According to the phone call placed by James last Tues., the other two went to get help. That's why he was left alone. We don't know yet which of the climbers was found today. Actually, James was somewhat incoherent/disoriented during his last call. The part about "get[ing] help" was how the person taking the call interpreted and reported what James said. James's specific statement was something along the lines of one his buddies having "gone into town" and the other being on a plane home. So James wasn't communicating too clearly before his call was cut off; it appears he may have been suffering from hypothermia as early as last Sunday, when he made his last call.
  23. 3 Lost on Mount Hood

    I like yuor idea.
  24. 3 Lost on Mount Hood

    Speaking of reading previous posts.... Their original plan was to descend the south side and meet a ride at Timberline; the climbers' no-show there on Sunday triggered the initial search.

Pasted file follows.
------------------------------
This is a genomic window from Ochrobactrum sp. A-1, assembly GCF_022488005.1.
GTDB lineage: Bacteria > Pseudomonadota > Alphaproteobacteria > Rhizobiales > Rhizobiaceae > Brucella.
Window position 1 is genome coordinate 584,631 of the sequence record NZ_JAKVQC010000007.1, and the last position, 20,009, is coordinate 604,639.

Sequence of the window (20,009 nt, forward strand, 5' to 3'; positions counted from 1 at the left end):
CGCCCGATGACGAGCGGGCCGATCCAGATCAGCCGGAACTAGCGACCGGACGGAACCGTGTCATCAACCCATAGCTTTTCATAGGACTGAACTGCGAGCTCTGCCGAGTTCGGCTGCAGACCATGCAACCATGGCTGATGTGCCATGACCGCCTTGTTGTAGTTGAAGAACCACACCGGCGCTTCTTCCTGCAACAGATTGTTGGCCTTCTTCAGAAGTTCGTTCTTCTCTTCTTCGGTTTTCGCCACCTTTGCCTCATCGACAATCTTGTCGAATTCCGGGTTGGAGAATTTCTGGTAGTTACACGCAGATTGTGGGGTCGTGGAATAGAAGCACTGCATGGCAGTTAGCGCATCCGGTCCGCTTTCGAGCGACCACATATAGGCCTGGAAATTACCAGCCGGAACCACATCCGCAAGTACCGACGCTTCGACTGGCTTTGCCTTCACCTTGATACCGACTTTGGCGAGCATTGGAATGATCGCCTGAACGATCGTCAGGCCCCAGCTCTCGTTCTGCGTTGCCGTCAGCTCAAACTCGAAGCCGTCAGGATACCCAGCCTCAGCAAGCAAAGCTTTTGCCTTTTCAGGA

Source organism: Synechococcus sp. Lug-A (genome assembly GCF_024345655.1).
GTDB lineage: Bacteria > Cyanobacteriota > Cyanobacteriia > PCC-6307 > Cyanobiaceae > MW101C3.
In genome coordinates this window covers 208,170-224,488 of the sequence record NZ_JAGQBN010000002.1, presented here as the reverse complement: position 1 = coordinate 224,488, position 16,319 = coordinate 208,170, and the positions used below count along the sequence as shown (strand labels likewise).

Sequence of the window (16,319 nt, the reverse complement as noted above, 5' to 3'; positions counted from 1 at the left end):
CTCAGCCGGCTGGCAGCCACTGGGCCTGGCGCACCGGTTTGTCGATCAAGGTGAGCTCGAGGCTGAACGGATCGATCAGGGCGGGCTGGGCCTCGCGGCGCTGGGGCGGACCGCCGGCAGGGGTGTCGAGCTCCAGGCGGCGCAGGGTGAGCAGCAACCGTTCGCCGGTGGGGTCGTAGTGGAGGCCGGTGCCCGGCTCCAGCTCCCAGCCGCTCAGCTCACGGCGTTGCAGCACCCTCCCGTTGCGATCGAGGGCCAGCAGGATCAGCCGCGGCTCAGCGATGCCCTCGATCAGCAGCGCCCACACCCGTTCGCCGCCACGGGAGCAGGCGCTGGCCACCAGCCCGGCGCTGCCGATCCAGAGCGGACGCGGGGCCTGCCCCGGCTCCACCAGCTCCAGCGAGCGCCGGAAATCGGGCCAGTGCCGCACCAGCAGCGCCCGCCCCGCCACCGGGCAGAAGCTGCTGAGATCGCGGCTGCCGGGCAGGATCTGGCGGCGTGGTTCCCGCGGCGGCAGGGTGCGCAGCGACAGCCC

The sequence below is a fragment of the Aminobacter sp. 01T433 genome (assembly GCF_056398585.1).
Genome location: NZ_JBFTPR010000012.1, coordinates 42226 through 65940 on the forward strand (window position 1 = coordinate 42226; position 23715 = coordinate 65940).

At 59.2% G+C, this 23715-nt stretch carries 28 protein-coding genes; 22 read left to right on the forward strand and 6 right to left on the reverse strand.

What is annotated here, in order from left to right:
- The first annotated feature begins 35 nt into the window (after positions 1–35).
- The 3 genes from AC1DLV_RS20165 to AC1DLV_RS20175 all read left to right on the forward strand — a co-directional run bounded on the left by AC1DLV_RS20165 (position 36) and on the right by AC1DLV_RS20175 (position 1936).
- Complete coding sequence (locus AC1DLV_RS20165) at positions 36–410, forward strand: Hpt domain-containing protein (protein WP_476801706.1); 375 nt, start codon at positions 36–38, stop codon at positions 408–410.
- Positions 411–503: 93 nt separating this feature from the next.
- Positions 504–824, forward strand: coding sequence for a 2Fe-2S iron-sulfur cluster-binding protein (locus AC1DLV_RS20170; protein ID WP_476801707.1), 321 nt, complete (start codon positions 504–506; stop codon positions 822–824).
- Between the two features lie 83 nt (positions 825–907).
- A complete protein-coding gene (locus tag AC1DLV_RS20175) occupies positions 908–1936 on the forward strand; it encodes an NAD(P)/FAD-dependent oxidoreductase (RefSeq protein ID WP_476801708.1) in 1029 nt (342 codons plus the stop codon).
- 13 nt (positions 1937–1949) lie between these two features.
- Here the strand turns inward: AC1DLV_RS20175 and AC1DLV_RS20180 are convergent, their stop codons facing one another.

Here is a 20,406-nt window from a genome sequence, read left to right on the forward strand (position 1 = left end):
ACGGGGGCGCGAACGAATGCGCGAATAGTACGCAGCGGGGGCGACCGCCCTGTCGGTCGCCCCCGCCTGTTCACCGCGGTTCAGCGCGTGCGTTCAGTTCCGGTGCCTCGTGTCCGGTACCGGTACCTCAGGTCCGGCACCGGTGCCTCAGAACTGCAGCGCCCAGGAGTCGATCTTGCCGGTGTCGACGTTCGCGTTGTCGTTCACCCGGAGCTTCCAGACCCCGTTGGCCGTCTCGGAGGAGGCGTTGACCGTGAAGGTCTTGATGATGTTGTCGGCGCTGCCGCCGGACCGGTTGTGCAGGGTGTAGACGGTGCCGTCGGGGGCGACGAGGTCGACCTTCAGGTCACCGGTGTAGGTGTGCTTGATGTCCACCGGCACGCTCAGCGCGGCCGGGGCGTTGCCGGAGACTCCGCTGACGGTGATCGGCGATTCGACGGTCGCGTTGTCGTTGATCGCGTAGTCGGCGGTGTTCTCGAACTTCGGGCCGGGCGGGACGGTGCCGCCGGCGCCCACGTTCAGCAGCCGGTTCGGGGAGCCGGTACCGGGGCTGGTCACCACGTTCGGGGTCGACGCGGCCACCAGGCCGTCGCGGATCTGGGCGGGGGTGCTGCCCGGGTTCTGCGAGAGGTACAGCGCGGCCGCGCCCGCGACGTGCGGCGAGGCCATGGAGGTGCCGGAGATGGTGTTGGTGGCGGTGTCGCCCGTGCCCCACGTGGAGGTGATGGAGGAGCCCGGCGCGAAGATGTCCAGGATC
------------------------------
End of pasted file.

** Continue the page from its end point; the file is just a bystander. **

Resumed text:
25. 3 Lost on Mount Hood

    That theory would fly in the face of every other theory that says it's warmer and safer in your cave then venturing out in the cold. Are there any known cases of people leaving their cave to be found elsewhere, without an accident, and without digging a new cave? have you ever sat in a wet tent or a snowcave in freezing conditions for several days in a row? One body isn't enough warmth to keep a snowcave very warm, three maybe, but not just one. at some point it's either get moving and get your core temp up, or die in your sleep from hypothermia. Thanks for another useful point.